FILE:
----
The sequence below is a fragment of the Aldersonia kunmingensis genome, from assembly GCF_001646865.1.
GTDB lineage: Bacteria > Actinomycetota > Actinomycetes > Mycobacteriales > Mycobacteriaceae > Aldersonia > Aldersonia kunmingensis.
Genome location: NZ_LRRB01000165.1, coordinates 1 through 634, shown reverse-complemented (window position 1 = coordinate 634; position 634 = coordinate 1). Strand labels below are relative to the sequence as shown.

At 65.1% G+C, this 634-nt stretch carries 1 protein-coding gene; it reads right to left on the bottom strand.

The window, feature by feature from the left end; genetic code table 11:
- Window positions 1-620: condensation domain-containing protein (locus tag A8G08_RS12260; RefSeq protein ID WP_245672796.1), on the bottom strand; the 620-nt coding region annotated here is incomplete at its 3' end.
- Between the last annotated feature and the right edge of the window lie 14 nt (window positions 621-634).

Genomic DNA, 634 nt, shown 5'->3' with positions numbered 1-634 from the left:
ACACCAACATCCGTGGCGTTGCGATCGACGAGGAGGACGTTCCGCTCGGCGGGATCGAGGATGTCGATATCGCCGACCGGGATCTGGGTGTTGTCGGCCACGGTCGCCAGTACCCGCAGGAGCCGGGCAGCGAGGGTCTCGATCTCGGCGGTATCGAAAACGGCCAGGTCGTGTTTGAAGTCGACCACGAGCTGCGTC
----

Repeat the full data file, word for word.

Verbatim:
The sequence below is a fragment of the Aldersonia kunmingensis genome, from assembly GCF_001646865.1.
GTDB lineage: Bacteria > Actinomycetota > Actinomycetes > Mycobacteriales > Mycobacteriaceae > Aldersonia > Aldersonia kunmingensis.
Genome location: NZ_LRRB01000165.1, coordinates 1 through 634, shown reverse-complemented (window position 1 = coordinate 634; position 634 = coordinate 1). Strand labels below are relative to the sequence as shown.

At 65.1% G+C, this 634-nt stretch carries 1 protein-coding gene; it reads right to left on the bottom strand.

The window, feature by feature from the left end; genetic code table 11:
- Window positions 1-620: condensation domain-containing protein (locus tag A8G08_RS12260; RefSeq protein ID WP_245672796.1), on the bottom strand; the 620-nt coding region annotated here is incomplete at its 3' end.
- Between the last annotated feature and the right edge of the window lie 14 nt (window positions 621-634).

Genomic DNA, 634 nt, shown 5'->3' with positions numbered 1-634 from the left:
ACACCAACATCCGTGGCGTTGCGATCGACGAGGAGGACGTTCCGCTCGGCGGGATCGAGGATGTCGATATCGCCGACCGGGATCTGGGTGTTGTCGGCCACGGTCGCCAGTACCCGCAGGAGCCGGGCAGCGAGGGTCTCGATCTCGGCGGTATCGAAAACGGCCAGGTCGTGTTTGAAGTCGACCACGAGCTGCGTC